Only four years ago, supporters of Walter F. Mondale's presidential candidacy warned that reelection of President Reagan would give him a window of opportunity to mold the Supreme Court in his own image by replacing five justices then more than 75 years old.
Now, the window is closing rapidly because of politics in an election year and the time needed to process nominations, and Reagan has been able to replace only the two most conservative members of that group, former chief justice Warren E. Burger and former associate justice Lewis F. Powell Jr.
Reagan's three appointees -- Sandra Day O'Connor, who replaced the late Potter Stewart after his retirement at age 66; Antonin Scalia, and Anthony M. Kennedy -- have nudged the court to the right but likely will not produce the ideological shift long sought by Reagan backers.
The remaining members of the quintet are William J. Brennan Jr., 81, Thurgood Marshall, 79, and Harry A. Blackmun, 79, who appear to be in no hurry to retire.
Justice Byron R. White, 70, says he has no plans to resign, despite rumors that White, who generally votes with the court's conservative wing, is going to announce his departure at the end of this term.
Some Senate sources say Reagan's window has already closed. Others say that, if an opening occurs in the next two to four weeks, he might win a confirmation vote depending on whose seat was being filled and whether Reagan's nominee would alter the court's ideological balance.
Some administration officials say they believe that confirmation of a new justice is possible as late as the Democratic National Convention July 15-18. Senate aides representing members of both parties say that is unlikely.
The Democratic-controlled Senate is thought almost certain to trot out an opposition letter to Reagan, the way the GOP opposition did to then-President Lyndon B. Johnson's nomination of Justice Abe Fortas to be chief justice in 1968.
The letter, dated June 26, 1968, and signed by then-senator, now White House chief of staff Howard H. Baker Jr., said "any nominees for vacancies on the Supreme Court should be selected by the newly elected president . . . after the people have expressed themselves in November's elections."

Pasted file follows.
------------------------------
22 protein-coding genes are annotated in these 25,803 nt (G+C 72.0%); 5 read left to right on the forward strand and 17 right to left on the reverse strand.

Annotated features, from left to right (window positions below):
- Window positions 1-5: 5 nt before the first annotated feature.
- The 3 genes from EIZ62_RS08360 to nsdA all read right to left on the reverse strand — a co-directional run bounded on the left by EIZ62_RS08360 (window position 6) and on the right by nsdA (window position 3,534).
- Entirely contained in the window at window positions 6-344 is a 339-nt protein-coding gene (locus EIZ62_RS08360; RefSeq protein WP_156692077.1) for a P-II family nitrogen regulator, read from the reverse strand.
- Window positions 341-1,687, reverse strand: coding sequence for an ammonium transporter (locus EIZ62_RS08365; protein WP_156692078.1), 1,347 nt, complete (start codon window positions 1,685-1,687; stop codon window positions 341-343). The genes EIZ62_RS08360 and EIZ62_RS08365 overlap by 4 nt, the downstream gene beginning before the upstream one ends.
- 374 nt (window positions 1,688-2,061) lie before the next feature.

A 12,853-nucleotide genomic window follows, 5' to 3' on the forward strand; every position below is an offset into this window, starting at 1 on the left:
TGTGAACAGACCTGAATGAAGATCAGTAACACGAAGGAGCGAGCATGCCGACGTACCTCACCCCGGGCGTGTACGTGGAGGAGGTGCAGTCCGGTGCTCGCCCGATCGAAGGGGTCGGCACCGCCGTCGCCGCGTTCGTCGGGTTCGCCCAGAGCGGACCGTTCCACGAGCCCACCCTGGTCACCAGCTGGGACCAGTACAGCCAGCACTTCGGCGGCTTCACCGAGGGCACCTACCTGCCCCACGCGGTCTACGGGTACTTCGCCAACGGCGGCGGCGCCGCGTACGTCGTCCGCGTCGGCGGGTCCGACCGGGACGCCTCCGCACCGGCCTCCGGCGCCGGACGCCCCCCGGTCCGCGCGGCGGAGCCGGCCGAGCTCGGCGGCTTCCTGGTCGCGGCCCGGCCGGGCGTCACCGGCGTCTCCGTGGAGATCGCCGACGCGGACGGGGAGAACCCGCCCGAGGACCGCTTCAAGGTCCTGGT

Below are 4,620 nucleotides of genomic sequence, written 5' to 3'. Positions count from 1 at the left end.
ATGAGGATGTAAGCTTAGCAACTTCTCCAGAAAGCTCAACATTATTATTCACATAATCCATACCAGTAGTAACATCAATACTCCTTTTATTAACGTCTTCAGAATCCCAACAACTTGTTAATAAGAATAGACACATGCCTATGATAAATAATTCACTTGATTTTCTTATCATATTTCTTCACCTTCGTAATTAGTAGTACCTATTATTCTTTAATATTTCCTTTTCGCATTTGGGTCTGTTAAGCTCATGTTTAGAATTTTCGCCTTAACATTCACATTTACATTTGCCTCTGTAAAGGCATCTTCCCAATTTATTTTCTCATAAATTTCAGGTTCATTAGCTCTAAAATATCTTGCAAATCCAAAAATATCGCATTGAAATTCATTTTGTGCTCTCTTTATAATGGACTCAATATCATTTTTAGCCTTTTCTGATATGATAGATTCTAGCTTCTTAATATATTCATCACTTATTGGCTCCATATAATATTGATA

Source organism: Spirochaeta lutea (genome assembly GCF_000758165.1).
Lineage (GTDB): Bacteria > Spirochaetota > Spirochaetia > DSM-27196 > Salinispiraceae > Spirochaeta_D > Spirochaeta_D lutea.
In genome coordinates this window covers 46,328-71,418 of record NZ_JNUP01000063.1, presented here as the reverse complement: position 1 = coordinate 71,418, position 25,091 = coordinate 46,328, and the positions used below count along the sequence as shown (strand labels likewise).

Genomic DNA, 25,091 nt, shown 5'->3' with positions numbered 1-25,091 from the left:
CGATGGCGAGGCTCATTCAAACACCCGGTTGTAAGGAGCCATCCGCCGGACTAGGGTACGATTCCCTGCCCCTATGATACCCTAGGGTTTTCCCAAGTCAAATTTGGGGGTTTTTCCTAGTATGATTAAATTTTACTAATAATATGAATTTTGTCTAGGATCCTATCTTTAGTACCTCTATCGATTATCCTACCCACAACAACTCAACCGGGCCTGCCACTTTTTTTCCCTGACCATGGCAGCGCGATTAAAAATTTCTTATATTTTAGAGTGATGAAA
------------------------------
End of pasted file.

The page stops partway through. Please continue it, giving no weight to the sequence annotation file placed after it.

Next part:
Congressional sources say the Senate Judiciary Committee, where hearings on court nominess begin, would not dream of considering a high-court nominee after April unless he or she were someone that Reagan does not want to see approved.
While a full transformation of the Supreme Court may elude Reagan, it appears likely that he will leave a federal judiciary firmly controlled by staunch conservatives.
Reagan has appointed 45 percent of the nation's 743 federal district and appeals court judges and will almost certainly have appointed more than half of them before he is to leave office next January.
Another 27 nominees are pending before the Judiciary Committee, and there are about two dozen other vacancies for which the administration has not nominated anyone.
Senate Judiciary Committee Chairman Joseph R. Biden Jr. (D-Del.) has said he intends "to give everyone that has been brought before us an opportunity to be voted up or down" and has set no deadline.
In reality, however, the window for nominations to appeals and district court vacancies shuts by June. After that, the national political conventions, campaigns, Congress' summer recess and the November elections would make it difficult for confirmation of all but a handful of nominees, those who enjoy the favor of powerful senators.
That means that noncontroversial nominees before the committee or whose hearings come up soon will likely be confirmed. But new nominees considered controversial, for reasons of qualifications or ideology, likely would have a difficult time surviving the committee.